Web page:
Big deal.  It’s time to kill Kermit and focus on stuff that really speaks to your customers – or at least entertains them!

Anne Michelsen is a freelance writer specializing in helping Green and renewable energy companies enjoy increased attention and greater sales through dynamic sales copy and insightful content.

Subscribe to Anne’s bi-weekly tips and insights into marketing, sales writing and sustainability, and get a complimentary copy of her Green marketing report, Making Sense of the Green Sector: What Every Marketer Should Know About Selling Sustainable Products and Services.

Marketing with a medium as old as dirt (and as clean)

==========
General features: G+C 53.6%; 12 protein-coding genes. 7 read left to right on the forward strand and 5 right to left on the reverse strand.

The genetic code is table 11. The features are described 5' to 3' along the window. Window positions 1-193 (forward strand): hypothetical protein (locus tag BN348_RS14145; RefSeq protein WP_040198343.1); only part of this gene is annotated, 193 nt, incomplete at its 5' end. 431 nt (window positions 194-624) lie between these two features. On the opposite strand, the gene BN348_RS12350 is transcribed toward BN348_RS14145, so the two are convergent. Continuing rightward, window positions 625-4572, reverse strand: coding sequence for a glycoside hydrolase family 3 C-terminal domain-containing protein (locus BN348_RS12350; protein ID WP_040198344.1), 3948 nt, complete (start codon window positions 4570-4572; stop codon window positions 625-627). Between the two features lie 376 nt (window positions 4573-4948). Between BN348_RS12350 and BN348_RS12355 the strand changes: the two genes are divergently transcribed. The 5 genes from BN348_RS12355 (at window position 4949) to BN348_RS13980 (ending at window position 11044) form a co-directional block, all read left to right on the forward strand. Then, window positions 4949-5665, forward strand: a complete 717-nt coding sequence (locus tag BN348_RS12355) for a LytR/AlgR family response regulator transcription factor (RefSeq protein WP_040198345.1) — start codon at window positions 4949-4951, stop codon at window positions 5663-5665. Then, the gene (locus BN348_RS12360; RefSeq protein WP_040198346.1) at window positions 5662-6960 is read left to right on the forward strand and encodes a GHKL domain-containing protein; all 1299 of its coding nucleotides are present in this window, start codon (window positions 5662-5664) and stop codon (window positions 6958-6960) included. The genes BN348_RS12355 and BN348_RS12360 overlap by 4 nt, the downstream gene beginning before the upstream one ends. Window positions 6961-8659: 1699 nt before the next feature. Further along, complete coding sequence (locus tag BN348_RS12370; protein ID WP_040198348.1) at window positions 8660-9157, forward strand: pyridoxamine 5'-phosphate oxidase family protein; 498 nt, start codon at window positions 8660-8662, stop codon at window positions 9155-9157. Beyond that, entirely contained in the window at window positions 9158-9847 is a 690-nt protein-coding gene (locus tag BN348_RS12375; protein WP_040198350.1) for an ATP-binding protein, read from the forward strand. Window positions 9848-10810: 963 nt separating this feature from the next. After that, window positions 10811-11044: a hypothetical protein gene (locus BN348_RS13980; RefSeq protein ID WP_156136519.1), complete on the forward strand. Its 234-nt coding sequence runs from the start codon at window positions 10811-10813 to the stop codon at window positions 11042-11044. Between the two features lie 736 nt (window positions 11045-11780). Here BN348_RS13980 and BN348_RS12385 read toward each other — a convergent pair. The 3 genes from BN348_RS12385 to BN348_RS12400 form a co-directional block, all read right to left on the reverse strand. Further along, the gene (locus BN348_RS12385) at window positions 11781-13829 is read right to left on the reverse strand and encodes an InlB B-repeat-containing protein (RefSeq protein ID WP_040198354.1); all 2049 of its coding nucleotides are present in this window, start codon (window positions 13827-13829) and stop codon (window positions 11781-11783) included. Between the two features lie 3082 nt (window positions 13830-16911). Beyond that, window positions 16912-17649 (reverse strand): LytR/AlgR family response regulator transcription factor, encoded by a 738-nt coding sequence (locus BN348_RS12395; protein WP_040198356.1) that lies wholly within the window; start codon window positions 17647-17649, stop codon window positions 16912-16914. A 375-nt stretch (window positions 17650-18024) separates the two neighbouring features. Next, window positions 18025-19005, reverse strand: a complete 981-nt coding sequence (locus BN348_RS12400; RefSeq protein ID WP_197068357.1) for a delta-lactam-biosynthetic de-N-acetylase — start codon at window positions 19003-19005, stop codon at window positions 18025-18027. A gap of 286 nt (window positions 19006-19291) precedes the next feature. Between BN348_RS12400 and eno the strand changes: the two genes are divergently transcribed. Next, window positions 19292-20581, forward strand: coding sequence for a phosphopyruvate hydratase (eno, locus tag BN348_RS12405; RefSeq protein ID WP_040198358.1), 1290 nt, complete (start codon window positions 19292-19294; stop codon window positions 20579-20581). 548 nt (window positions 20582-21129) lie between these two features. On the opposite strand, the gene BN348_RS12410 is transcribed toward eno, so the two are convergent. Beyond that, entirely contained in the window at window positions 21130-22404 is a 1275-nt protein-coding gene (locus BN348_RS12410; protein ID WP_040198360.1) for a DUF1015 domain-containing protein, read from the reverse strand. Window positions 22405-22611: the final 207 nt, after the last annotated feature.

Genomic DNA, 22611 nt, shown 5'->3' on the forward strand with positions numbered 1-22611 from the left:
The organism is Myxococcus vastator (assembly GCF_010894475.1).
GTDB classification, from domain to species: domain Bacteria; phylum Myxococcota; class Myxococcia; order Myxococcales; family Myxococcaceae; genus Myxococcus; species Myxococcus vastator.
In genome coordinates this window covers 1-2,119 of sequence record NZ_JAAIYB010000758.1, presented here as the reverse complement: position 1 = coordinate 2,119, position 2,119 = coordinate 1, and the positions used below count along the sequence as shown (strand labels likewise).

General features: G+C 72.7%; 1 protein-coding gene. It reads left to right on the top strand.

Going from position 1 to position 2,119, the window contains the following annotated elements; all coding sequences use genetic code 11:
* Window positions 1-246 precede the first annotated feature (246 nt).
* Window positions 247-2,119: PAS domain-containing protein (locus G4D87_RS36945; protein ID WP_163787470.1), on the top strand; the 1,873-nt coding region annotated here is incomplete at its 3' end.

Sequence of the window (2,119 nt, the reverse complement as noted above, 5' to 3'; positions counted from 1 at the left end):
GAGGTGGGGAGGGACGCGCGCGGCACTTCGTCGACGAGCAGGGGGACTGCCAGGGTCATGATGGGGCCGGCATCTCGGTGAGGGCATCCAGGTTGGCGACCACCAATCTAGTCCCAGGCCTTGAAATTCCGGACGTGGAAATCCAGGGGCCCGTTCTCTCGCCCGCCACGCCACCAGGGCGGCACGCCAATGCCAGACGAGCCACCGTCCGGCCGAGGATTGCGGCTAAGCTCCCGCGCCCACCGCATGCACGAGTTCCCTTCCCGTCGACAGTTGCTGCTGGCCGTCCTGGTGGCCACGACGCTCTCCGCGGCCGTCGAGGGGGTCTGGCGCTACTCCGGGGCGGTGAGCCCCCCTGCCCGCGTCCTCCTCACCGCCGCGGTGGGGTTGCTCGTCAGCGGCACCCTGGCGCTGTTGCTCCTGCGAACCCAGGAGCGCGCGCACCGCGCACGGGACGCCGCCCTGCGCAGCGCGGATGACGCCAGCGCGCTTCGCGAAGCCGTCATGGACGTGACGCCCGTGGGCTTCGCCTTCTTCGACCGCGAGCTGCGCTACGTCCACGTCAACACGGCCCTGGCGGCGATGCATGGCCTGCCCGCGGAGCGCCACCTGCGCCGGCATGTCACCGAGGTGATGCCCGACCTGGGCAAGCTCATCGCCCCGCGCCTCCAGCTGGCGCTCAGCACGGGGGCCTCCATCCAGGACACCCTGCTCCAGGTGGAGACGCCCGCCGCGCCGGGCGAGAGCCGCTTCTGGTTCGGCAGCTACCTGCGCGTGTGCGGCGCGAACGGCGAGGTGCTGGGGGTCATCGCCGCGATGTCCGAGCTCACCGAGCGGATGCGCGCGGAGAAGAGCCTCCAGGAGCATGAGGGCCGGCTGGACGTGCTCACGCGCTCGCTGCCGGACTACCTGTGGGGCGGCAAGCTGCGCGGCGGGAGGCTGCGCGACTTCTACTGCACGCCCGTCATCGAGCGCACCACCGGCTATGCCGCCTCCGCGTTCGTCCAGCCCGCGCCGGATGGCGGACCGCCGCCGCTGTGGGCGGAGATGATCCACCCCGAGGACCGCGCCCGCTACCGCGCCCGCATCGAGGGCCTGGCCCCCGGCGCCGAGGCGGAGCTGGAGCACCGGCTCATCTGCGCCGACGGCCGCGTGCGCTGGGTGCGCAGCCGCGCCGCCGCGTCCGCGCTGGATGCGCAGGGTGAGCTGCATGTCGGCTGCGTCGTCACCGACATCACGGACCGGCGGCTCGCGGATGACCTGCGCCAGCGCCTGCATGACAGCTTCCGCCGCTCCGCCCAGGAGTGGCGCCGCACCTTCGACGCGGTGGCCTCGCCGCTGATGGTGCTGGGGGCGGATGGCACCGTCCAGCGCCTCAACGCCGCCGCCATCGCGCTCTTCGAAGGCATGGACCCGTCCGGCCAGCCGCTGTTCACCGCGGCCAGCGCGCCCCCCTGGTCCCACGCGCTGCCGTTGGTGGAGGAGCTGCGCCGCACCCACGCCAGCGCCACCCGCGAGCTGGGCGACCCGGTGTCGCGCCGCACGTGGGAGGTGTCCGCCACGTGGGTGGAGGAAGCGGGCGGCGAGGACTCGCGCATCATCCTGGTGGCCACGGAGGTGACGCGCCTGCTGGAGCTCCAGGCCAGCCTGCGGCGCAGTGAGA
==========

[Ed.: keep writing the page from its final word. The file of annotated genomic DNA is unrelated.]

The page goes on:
Dirt and water usually lead to nothing but mud. But for clients of the Dutch advertising company Green Graffiti, mixing the two could be a recipe for profit. Whether or not you can ever see yourself hiring Green Graffiti to blast your logo onto sooty sidewalks, it’s food for thought. Many people are critical of advertising efforts as a waste of resources. What other creative ideas can we come up with that get the message across without leaving dirty footprints?

GreenGraffiti
With Green Graffiti, a business can spray their logo around while performing a public service.

Dirt and water usually lead to nothing but mud.  But for clients of the Dutch advertising company Green Graffiti, mixing the two could prove to be a recipe for profit.

Green Graffiti uses pressurized water to blast logos and simple ads onto dirty city sidewalks.  The result is an attention-getting message with minimal environmental impact.  In fact, it actually makes the sidewalk cleaner.